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Licensing and R&D Investment of Duopolistic Firms with Partially Complementary Technologies


  • Testuya Shinkai

    () (Kwansei Gakuin University)

  • Satoru Tanaka

    (Kobe City University of Foreign Studies)

  • Makoto Okamura

    (Hiroshima University)


We consider research and development (R&D) investment competition between duopolistic firms that independently invest in two complementary technologies to produce their products. By "partially complementary technologies", we mean that each firm can produce the goods without both technologies but they incur more redundant costs than with both technologies. We derive the investment competition equilibria in R&D of the two technologies with and without a licensing system. By comparing R&D investment levels in the two equilibria, we show that the licensing system discourages R&D investment in most cases; however, it encourages R&D investment in some cases when the duopolistic firms can produce the goods using both technologies. We also show that (cross-) licensing increases the expected social surplus at the symmetric equilibrium.

Suggested Citation

  • Testuya Shinkai & Satoru Tanaka & Makoto Okamura, 2005. "Licensing and R&D Investment of Duopolistic Firms with Partially Complementary Technologies," Discussion Paper Series 25, School of Economics, Kwansei Gakuin University, revised Mar 2005.
  • Handle: RePEc:kgu:wpaper:25

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    References listed on IDEAS

    1. Merges, Robert P. & Nelson, Richard R., 1994. "On limiting or encouraging rivalry in technical progress: The effect of patent scope decisions," Journal of Economic Behavior & Organization, Elsevier, vol. 25(1), pages 1-24, September.
    2. Makoto Okamura & Testuya Shinkai & Satoru Tanaka, 2005. "A Cross-Licensing System Discourages R&D Investments In Completely Complementary Technologies," Discussion Paper Series 27, School of Economics, Kwansei Gakuin University, revised Sep 2005.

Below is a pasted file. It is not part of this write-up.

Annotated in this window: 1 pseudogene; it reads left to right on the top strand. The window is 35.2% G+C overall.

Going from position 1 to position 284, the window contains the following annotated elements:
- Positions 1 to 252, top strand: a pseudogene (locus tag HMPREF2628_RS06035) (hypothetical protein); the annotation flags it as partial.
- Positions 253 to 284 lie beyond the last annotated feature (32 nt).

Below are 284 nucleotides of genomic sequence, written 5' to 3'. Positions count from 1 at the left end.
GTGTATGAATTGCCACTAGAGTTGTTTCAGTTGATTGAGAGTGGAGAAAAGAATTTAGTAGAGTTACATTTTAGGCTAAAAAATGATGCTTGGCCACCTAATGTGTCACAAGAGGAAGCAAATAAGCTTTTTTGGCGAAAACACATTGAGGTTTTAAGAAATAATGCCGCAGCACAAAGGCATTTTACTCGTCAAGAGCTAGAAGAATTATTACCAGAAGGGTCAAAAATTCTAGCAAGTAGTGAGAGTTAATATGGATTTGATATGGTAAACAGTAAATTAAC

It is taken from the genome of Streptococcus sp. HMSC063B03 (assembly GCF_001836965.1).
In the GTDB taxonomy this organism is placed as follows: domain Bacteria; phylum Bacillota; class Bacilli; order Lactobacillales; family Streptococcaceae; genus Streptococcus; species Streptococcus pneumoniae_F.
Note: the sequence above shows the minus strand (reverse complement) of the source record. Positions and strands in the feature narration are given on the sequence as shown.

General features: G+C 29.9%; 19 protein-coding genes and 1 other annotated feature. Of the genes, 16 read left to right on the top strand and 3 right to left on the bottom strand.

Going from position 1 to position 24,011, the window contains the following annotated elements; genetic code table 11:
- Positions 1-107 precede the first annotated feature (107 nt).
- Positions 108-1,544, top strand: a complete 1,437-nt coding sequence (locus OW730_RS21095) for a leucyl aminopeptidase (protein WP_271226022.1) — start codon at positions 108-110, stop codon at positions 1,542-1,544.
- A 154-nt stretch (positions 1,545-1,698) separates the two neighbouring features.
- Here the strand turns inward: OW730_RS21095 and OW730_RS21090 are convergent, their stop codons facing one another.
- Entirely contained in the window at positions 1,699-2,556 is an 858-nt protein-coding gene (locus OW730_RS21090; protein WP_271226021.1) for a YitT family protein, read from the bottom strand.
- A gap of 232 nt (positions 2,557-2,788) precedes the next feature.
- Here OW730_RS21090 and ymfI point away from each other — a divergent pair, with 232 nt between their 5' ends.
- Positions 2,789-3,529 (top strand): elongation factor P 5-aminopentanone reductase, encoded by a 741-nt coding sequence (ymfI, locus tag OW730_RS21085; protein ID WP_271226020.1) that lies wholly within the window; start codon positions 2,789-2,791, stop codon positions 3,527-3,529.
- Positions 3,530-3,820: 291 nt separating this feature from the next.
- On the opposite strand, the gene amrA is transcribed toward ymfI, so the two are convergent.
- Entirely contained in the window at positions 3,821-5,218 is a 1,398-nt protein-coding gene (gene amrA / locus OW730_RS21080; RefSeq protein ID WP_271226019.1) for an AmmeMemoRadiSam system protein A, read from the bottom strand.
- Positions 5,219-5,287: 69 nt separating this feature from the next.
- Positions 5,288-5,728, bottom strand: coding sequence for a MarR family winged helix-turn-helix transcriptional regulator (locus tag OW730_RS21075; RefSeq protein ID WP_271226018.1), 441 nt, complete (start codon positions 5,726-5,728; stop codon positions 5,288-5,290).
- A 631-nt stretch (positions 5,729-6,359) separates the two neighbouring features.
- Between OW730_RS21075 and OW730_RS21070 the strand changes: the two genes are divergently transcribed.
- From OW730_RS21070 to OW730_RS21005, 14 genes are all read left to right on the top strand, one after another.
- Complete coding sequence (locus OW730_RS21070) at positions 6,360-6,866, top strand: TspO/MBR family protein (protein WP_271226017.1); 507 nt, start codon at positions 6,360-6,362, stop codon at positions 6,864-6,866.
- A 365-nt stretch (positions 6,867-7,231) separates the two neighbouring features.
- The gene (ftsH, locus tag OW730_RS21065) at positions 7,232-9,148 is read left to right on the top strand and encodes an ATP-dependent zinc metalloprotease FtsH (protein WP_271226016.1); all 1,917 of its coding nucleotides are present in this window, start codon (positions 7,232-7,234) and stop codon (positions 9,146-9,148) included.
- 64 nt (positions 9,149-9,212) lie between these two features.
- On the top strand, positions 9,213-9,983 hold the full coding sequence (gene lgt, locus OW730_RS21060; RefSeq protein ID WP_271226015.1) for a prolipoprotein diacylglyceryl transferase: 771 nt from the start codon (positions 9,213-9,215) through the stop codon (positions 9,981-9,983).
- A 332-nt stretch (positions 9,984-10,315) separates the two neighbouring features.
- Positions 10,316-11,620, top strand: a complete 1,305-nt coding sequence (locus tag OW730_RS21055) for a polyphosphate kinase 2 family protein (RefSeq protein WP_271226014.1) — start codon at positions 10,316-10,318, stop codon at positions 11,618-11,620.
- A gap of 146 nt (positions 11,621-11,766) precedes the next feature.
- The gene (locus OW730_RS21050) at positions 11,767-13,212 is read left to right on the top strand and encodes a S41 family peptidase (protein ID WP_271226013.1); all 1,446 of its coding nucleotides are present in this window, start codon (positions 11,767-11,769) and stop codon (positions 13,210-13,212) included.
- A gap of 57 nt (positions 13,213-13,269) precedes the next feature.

3. Wesley M. Cohen & Richard R. Nelson & John P. Walsh, 2000. "Protecting Their Intellectual Assets: Appropriability Conditions and Why U.S. Manufacturing Firms Patent (or Not)," NBER Working Papers 7552, National Bureau of Economic Research, Inc.
    4. Jean Tirole, 1988. "The Theory of Industrial Organization," MIT Press Books, The MIT Press, edition 1, volume 1, number 0262200716, January.
    5. Howard F. Chang, 1995. "Patent Scope, Antitrust Policy, and Cumulative Innovation," RAND Journal of Economics, The RAND Corporation, vol. 26(1), pages 34-57, Spring.
    Full references (including those not matched with items on IDEAS)

    More about this item


    partially complementary technologies; licensing system; duopoly; R&D investment;

    JEL classification:

    • D45 - Microeconomics - - Market Structure, Pricing, and Design - - - Rationing; Licensing
    • L13 - Industrial Organization - - Market Structure, Firm Strategy, and Market Performance - - - Oligopoly and Other Imperfect Markets
    • O32 - Economic Development, Innovation, Technological Change, and Growth - - Innovation; Research and Development; Technological Change; Intellectual Property Rights - - - Management of Technological Innovation and R&D


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